We spend our entire lives pondering what comes next to some extent; it comes up in all religions and at lots of dinner tables, not to mention bars, colleges, factories, hospitals, and all the other places that people are found. What we believe changes throughout our lives as we're influenced by life experience, introspection, and the views and teachings of others.
We cultivate these expectations, and they form the foundation of what we discover after death. For most people, that means some variation of the teachings of their religion or culture. Diehard Odinists get Valhalla, born-again Christians get either Heaven or Hell, and so on.
But the afterlife isn't solitary - there's lot of dead people. Everyone you've encountered in life (or lives) is going to be there with you. Being that time and space won't have the same meaning, you could experience very intimate moments with any number of people simultaneously, alone with each of them but very much experiencing them all. That's going to make life interesting.
Experience might seem physical, but it will be much deeper than that. There's a level of omniscience needed to experience lots of stuff all at once like that, and it should extend to seeing oneself in the eyes of other people, so to speak. If you don't like me, I will see myself through your eyes as the unpleasant fellow you believe me to be.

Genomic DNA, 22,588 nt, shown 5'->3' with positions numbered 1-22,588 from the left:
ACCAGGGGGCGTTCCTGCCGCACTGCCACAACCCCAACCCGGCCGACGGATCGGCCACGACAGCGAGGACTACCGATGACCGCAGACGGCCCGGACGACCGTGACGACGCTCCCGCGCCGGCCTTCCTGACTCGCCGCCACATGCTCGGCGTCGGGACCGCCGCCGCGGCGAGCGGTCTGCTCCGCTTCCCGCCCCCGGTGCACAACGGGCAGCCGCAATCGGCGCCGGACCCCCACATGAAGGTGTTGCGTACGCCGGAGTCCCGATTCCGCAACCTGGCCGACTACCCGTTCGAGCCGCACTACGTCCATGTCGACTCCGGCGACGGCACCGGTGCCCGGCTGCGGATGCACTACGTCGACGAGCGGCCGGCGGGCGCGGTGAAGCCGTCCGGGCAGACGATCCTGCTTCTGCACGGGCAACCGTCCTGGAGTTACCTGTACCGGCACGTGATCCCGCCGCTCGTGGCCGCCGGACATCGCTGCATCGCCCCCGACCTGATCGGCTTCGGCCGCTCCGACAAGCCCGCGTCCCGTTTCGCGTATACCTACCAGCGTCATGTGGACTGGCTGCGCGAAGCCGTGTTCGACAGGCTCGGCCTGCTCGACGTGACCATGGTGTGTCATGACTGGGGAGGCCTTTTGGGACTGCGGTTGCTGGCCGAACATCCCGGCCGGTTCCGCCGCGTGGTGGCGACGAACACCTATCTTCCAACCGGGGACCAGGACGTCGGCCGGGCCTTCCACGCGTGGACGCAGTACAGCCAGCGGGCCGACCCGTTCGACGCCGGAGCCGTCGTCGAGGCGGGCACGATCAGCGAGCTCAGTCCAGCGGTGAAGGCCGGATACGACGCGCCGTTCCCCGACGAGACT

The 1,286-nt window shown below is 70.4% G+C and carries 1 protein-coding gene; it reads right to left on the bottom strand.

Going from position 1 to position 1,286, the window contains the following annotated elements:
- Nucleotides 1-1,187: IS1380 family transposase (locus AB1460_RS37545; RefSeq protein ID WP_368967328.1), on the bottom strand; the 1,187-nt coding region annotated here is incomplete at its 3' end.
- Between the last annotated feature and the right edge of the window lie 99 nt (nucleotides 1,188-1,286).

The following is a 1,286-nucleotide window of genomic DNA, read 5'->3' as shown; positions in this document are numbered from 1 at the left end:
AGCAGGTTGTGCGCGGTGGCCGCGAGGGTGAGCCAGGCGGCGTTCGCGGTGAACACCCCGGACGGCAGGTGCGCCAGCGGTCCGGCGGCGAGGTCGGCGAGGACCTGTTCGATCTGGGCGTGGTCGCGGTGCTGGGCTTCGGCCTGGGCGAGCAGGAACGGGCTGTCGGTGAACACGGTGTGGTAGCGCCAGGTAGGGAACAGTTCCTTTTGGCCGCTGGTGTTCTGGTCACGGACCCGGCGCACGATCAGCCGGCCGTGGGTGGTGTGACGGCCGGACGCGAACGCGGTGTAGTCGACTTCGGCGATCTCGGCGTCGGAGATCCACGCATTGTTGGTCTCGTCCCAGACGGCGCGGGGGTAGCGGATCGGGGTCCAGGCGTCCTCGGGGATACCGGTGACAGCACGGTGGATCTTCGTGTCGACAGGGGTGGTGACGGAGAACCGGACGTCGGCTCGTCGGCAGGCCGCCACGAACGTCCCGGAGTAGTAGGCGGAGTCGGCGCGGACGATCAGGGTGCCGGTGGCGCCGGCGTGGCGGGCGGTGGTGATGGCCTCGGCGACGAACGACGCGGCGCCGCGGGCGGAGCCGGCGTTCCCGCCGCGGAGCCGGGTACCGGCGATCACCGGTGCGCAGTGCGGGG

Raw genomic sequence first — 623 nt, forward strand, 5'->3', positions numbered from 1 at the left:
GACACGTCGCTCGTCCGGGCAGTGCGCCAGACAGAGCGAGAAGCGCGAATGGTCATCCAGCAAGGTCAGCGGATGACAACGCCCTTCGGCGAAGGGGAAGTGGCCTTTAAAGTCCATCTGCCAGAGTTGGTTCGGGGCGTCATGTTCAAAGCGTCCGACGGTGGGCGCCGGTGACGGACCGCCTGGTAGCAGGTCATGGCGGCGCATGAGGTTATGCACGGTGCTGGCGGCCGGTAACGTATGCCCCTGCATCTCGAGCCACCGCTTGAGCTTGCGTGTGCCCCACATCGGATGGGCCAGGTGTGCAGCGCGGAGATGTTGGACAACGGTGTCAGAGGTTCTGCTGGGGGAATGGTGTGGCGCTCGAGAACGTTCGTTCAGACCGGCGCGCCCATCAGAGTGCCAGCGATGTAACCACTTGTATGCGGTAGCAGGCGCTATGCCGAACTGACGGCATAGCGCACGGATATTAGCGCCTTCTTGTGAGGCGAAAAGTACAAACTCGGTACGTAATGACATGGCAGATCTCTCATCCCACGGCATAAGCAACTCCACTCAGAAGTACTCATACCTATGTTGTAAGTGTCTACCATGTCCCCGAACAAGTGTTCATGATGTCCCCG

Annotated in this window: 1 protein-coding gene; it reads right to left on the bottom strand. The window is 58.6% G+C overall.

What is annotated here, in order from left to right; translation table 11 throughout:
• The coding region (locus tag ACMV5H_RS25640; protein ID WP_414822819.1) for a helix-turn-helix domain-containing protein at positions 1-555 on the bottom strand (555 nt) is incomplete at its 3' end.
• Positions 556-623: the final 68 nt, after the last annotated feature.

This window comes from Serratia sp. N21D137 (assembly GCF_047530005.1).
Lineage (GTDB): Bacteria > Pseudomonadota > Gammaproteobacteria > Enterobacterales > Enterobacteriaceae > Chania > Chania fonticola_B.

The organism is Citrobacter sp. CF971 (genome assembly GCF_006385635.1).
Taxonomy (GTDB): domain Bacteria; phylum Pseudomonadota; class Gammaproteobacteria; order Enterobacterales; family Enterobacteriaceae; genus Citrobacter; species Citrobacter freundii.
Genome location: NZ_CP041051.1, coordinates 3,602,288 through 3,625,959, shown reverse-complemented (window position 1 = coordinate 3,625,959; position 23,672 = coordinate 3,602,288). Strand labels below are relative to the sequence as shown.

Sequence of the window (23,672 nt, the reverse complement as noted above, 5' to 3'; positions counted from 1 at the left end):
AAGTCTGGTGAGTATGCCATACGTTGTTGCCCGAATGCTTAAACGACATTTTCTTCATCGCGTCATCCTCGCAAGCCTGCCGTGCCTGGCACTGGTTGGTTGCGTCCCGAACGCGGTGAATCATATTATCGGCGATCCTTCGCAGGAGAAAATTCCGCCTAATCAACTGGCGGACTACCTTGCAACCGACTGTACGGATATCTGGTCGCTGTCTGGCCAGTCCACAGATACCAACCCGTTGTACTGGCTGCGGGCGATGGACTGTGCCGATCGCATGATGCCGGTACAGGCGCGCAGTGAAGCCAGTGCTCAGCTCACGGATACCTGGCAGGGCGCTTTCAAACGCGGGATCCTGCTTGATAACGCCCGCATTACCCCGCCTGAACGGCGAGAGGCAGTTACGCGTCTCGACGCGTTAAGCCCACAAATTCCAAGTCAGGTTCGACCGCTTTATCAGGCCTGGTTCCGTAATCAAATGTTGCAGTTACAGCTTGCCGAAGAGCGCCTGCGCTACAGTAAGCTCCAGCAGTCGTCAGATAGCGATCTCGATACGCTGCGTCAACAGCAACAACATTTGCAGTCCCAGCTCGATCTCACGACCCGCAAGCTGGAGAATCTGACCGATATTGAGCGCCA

Your soul will exist as a composite of how every other person you know experiences you, in addition to your own self-image. For most people, there's a lot of pain in a lot of those images, so it's probably going to hurt.
The path to salvation is in changing those images, which will take the cooperation of the people who view you poorly. You're both experiencing pain and perhaps repulsion, but you need to work together to move past it and experience joy.
Joy with my fourth-grade teacher. Or my ex-wife. Joy with George W. Bush (he doesn't know me, but I definitely was touched by him, and won't he be surprised at how much he's going to have to do). Joy with bullies and small-minded people and all the sorts of people I don't much care to talk to anymore.
Of course, how much pain we experience (and work we have to do) is going to depend on where we leave those relationships when we die. It is about expectation, after all. Find ways to heal that pain in life, and you won't experience it all over again afterwards.
If you're a Christian, that would translate into being nice to people in order to get into Heaven. Wiccans might invoke the Threefold Law. Humanists might say, "Don't be a dick." (Well, the ones I know might put it that way, your mileage may vary.) The beauty of it is, we all get to have the afterlife we expect, and the punishment we deserve. How cool is that?